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Annotated Bibliography Primary Sources "12/21/1937: Snow White and the Seven Dwarfs premieres." American History 42.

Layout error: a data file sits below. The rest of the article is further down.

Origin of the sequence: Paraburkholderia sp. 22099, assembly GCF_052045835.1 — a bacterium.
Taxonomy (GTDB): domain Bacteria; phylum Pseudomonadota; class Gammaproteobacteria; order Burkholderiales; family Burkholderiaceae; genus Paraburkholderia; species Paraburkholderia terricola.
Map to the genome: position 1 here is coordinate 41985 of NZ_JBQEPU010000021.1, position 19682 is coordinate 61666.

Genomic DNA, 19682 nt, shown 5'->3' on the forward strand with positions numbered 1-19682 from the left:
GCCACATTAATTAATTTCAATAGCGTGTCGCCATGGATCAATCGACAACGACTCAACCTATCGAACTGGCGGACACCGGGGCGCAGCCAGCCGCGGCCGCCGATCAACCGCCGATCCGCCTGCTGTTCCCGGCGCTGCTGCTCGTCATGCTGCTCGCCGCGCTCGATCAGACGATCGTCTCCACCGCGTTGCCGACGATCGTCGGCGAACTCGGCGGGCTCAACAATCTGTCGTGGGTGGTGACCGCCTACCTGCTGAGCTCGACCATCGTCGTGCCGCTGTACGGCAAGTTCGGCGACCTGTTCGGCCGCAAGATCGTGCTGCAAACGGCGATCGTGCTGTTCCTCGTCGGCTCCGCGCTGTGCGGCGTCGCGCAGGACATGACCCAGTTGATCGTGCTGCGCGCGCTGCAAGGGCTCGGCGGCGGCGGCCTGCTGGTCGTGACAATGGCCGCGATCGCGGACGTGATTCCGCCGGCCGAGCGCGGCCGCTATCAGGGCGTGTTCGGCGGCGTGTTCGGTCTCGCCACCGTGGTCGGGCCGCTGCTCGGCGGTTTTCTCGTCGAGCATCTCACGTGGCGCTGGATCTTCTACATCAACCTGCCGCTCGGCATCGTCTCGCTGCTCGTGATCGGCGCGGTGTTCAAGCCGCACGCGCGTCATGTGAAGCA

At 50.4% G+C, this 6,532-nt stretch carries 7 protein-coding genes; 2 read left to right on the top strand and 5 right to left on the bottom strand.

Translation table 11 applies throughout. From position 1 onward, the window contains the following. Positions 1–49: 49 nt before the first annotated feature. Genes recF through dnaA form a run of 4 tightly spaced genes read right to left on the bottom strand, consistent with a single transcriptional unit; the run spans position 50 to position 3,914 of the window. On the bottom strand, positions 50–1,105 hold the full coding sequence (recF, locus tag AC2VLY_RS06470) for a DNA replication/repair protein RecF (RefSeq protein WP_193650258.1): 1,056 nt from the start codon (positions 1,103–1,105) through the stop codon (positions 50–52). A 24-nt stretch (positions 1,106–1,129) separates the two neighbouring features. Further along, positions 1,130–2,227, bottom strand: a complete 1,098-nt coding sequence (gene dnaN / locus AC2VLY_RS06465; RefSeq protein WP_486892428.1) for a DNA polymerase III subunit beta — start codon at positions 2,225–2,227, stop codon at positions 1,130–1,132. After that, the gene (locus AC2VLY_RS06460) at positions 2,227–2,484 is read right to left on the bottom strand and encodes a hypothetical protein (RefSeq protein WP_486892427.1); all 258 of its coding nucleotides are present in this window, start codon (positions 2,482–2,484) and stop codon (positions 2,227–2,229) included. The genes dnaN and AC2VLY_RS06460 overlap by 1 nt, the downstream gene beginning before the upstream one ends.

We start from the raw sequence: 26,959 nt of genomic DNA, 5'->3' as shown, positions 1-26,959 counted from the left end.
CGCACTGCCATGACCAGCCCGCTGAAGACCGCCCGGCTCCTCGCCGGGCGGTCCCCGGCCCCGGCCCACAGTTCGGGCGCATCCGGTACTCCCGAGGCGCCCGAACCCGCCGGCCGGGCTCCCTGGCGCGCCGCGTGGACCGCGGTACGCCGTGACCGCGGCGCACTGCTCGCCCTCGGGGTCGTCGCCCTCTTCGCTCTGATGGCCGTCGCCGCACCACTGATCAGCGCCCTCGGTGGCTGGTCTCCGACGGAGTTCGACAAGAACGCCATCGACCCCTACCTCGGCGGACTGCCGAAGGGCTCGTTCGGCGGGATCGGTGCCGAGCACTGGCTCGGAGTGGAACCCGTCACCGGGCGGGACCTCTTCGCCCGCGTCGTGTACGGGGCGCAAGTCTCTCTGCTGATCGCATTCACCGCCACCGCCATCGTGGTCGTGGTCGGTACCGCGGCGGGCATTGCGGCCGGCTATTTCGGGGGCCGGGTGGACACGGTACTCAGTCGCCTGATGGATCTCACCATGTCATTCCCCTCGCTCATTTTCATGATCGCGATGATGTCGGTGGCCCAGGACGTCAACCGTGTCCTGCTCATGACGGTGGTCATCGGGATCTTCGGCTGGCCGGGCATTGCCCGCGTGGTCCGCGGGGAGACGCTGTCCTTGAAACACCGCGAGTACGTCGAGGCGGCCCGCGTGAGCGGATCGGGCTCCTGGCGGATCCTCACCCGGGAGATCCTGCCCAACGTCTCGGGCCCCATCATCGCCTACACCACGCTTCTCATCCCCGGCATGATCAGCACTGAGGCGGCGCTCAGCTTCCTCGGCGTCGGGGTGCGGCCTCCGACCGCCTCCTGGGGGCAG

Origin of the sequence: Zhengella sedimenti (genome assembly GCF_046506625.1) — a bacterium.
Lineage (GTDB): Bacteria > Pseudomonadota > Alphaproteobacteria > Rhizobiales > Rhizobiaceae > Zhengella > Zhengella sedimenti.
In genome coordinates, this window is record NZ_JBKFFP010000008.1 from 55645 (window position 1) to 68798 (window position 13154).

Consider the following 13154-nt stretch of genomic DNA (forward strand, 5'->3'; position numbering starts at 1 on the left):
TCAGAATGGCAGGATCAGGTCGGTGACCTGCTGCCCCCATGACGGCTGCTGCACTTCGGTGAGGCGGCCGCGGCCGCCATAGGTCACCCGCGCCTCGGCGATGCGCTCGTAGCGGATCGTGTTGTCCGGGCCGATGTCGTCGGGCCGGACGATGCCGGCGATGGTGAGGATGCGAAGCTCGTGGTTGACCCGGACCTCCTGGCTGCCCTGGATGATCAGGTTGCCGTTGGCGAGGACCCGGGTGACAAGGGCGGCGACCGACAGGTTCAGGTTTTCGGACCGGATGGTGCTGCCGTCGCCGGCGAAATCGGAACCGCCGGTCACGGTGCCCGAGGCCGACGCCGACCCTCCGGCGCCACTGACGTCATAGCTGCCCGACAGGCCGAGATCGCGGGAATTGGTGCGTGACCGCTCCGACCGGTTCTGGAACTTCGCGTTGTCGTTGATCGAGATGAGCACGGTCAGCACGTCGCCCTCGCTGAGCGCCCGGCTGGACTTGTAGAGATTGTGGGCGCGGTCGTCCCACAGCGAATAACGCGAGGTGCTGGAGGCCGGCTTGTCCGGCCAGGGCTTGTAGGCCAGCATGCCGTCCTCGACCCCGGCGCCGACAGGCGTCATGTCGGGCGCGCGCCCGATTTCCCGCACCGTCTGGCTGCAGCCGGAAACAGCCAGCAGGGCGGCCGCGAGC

5 (2007): 19. Gale U.S. History In Context. Web. 19 Jan. 2013. This article provided important information about the cost and earnings of the film. It also contained information about the premiere of Snow White and the Seven Dwarfs at Carthay Circle Theater in Los Angeles. Boone, Andrew R. Putting A Fairy Tale on Screen. Popular Science, January 1938. http://books.google.com/books?id=OygDAAAAMBAJ&lpg=PP1&pg= PA50#v=onepage&q&f=false. This magazine was extremely helpful. Because this source is a science magazine, it contained information about the technology involved in Snow White and the Seven Dwarfs. The sections that described the processes of Technicolor, Sound, and the Multiplane Camera were extremely helpful. D23: The Official Disney Fan. "D23s From the Archives: Snow White and the Seven Dwarfs Disney D23." Disney D23. http://d23.disney.go.com/news/2012/11/d23s-fro m-the-archives-snow-whiteand-the-seven-dwarfs/ (accessed January 19, 2013). This source is the official Disney website that contains detailed information on their films as well as pictures and videos. This website supplied us with good images of posters and the people involved with Snow White and the Seven Dwarfs. "Disney's First Princess Remembers Becoming Snow White, Disney Insider." Disney.com The official Home Page for all things Disney. http://disney.go.com/disneyinsider/insider/article/20090929 (accessed January 20, 2013). This source is the official Disney website that contains detailed information on their films as well as pictures, videos, and additional information and news about Disneys projects. This website really provided substantial information for our live model section of our website. It also contained quality quotes from one of the models mentioned. Disney. How Walt Disney Cartoons are Made. http://www.youtube.com/watch?v=OebUzEhSLBI&list=PL4IYJNt9JVyTjDECM GSe9x9TcVFCPPpzk. This source is an interesting video that goes into detail about the animation process of Snow White and the Seven Dwarfs. The information provided covers topics such as the